NANTERRE, France (AP) — A sea of young men walked from the mosque up the hill and into the hush of the cemetery. By the hundreds, they had come to say goodbye to the teenager whose killing by a police officer has set much of France on edge. It was a warm Saturday afternoon, far
NANTERRE, France (AP) — A sea of young men walked from the mosque up the hill and into the hush of the cemetery. By the hundreds, they had come to say goodbye to the teenager whose killing by a police officer has set much of France on edge.
It was a warm Saturday afternoon, far from the nights of violence in the streets that have left windows smashed and vehicles charred. Many of the men were Arab or Black and had come to mourn a boy who could have been them.
France and the rest of the world know 17-year-old Nahel by his first name only, along with the barest details about his life, including that his family has roots in Algeria. But on Saturday, many in the crowd either knew him, or identified with him.
After four days of chaos, there was nearly silence. Here and there, someone wore a “Justice for Nahel” shirt. As the crowd pressed through the cemetery gate, the police were nowhere to be seen. For all the significance of the day, only a few people were seen filming with mobile phones. The teen’s killing was captured on video, which was crucial in the police officer’s swift detention. But at his burial, such witness was not welcome and some journalists were chased away.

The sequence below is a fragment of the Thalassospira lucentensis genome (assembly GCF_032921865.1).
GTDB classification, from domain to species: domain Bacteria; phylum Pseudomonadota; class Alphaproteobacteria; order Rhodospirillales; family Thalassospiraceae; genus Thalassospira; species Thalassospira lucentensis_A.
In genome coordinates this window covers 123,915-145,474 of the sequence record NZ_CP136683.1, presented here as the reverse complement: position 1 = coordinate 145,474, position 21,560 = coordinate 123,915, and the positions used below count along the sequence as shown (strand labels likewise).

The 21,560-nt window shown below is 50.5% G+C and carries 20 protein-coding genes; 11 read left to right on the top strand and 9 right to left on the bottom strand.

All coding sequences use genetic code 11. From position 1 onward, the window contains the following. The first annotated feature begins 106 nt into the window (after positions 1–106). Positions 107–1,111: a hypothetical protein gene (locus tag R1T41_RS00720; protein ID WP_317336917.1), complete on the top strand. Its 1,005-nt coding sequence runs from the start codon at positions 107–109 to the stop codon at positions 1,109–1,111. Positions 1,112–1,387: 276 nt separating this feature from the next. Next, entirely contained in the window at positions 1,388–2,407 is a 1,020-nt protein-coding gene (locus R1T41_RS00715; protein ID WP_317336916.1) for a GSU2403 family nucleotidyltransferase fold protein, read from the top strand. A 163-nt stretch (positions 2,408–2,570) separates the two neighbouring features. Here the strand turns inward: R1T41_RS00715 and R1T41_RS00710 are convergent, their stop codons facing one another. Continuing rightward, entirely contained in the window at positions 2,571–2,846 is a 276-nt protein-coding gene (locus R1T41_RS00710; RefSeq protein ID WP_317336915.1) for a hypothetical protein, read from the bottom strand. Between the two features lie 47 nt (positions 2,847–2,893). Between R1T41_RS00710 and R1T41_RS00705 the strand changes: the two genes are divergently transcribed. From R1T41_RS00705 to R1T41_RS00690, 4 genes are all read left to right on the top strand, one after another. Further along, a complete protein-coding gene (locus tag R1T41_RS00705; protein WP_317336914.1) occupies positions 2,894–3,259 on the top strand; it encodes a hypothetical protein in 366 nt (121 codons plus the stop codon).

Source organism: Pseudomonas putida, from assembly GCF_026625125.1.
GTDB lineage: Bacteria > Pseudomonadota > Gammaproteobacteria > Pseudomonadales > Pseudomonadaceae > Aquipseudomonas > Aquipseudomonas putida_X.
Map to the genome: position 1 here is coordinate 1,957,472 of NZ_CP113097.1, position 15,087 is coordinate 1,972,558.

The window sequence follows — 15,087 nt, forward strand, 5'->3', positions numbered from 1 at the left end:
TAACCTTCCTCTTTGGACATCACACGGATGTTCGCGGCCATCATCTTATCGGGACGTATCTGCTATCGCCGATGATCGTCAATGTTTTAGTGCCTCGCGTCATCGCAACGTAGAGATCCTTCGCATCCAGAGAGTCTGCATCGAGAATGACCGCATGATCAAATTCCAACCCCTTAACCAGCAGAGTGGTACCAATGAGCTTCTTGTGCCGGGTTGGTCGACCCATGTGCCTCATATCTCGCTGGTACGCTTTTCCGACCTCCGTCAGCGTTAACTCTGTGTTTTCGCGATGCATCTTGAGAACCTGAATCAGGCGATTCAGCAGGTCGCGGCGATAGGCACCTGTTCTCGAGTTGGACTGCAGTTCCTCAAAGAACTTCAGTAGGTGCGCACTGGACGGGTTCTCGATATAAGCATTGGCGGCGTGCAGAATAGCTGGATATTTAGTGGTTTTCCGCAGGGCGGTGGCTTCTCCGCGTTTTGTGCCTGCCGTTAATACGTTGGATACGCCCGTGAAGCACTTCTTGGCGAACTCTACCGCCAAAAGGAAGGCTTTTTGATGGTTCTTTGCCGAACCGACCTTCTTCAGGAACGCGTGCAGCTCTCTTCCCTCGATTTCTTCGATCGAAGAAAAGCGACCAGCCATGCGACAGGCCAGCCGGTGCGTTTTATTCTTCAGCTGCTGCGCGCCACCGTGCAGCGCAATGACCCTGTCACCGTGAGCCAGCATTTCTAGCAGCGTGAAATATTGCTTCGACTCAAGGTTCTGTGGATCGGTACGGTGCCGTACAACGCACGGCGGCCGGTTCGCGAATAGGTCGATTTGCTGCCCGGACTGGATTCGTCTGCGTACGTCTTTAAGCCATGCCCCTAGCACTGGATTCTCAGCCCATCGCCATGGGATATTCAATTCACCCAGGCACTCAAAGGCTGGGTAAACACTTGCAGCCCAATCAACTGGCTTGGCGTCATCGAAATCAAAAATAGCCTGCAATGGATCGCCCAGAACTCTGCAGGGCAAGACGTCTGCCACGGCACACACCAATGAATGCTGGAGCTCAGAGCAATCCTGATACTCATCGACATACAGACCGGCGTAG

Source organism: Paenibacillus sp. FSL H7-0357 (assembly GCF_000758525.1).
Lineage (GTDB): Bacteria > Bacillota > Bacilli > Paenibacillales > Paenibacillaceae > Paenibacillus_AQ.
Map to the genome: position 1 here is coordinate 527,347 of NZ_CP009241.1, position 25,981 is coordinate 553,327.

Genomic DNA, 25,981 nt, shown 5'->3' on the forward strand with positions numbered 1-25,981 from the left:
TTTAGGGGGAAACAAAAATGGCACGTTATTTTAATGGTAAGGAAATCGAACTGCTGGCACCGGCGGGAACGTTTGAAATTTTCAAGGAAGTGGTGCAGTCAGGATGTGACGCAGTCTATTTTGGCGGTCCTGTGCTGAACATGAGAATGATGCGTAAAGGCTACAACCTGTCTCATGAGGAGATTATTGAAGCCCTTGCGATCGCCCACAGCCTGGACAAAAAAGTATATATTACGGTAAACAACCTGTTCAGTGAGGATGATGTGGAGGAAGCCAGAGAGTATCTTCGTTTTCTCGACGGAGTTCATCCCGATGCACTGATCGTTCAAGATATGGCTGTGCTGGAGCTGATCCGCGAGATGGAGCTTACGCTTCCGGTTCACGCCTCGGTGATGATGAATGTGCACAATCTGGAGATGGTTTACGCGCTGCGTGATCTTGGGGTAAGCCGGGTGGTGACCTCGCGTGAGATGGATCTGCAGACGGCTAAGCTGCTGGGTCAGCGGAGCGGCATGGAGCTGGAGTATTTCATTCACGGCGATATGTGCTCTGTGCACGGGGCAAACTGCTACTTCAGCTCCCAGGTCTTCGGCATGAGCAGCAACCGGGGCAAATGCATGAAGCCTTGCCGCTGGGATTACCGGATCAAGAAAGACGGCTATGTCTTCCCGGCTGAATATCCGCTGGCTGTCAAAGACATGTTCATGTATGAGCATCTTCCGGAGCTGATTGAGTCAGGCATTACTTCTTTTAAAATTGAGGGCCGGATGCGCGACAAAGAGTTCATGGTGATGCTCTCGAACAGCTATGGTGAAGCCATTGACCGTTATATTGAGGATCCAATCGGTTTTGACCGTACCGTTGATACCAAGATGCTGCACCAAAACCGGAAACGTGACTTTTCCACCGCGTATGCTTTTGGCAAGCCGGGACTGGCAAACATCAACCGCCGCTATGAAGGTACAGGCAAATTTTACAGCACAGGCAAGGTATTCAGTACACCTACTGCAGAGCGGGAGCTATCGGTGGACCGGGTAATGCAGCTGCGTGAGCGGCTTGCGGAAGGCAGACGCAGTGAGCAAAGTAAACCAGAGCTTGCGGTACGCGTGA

“Men first,” an official in suit and tie declared to dozens of women waiting to enter the cemetery. But Nahel’s mother, dressed in white, walked straight inside to applause and headed toward the grave.
The crowd had grown for hours, first at the mosque where prayers were held, then at the cemetery. From time to time, the word “martyr” could be heard. The usual French greeting was somber. One man told another, “Ca ne va pas, franchement.” (“Not going well, frankly.”)
This was not the first time a young man, Arab or Black, had been killed by police.
Inside the cemetery gate, the white casket was lifted above the crowd and carried toward the grave. The men followed, some holding little boys by the hand.
As they left, some wiped their eyes. Others looked blank, shattered. Some offered warm greetings to acquaintances. A few carried folded prayer rugs. Some looked frustrated, striding alone back into the streets.
After days of anger and allegations of being long marginalized in France, they sought the peace to mourn.
As the funeral attendees began to scatter, other parts of Paris enjoyed a summer weekend, with tour groups and café-goers just a few miles away. But pain remained for many residents in the capital and beyond.
Near the cemetery, a Paris driver who identifies as Arab and gave only his partial name, Sid Ali, for fear of retaliation by police or authorities, said he wasn’t sure Nahel’s killing and the violent unrest will change anything.
“Paris has burned a bit, no?” he asked. Let’s see ”if the police will change their ways as the days pass.”
Nightfall was still hours away.
Cara Anna, The Associated Press